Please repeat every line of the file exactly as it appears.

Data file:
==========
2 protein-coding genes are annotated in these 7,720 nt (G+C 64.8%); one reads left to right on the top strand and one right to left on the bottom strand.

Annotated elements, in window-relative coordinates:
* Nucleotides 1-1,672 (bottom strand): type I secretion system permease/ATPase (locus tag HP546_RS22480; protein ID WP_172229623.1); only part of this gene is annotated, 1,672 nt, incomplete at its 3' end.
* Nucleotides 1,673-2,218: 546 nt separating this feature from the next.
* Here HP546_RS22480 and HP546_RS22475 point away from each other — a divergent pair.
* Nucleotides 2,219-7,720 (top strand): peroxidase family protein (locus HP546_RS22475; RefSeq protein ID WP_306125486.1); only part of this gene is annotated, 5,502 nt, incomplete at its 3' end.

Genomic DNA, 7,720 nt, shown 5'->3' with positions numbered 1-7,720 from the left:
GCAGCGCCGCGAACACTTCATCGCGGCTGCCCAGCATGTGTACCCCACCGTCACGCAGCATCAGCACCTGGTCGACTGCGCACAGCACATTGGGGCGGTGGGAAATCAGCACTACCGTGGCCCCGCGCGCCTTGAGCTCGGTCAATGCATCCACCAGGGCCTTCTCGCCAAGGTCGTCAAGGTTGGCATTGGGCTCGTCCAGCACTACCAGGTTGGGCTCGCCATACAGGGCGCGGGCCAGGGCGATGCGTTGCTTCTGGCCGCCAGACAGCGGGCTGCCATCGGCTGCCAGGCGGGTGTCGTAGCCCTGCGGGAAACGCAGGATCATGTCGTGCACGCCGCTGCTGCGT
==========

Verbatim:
2 protein-coding genes are annotated in these 7,720 nt (G+C 64.8%); one reads left to right on the top strand and one right to left on the bottom strand.

Annotated elements, in window-relative coordinates:
* Nucleotides 1-1,672 (bottom strand): type I secretion system permease/ATPase (locus tag HP546_RS22480; protein ID WP_172229623.1); only part of this gene is annotated, 1,672 nt, incomplete at its 3' end.
* Nucleotides 1,673-2,218: 546 nt separating this feature from the next.
* Here HP546_RS22480 and HP546_RS22475 point away from each other — a divergent pair.
* Nucleotides 2,219-7,720 (top strand): peroxidase family protein (locus HP546_RS22475; RefSeq protein ID WP_306125486.1); only part of this gene is annotated, 5,502 nt, incomplete at its 3' end.

Genomic DNA, 7,720 nt, shown 5'->3' with positions numbered 1-7,720 from the left:
GCAGCGCCGCGAACACTTCATCGCGGCTGCCCAGCATGTGTACCCCACCGTCACGCAGCATCAGCACCTGGTCGACTGCGCACAGCACATTGGGGCGGTGGGAAATCAGCACTACCGTGGCCCCGCGCGCCTTGAGCTCGGTCAATGCATCCACCAGGGCCTTCTCGCCAAGGTCGTCAAGGTTGGCATTGGGCTCGTCCAGCACTACCAGGTTGGGCTCGCCATACAGGGCGCGGGCCAGGGCGATGCGTTGCTTCTGGCCGCCAGACAGCGGGCTGCCATCGGCTGCCAGGCGGGTGTCGTAGCCCTGCGGGAAACGCAGGATCATGTCGTGCACGCCGCTGCTGCGT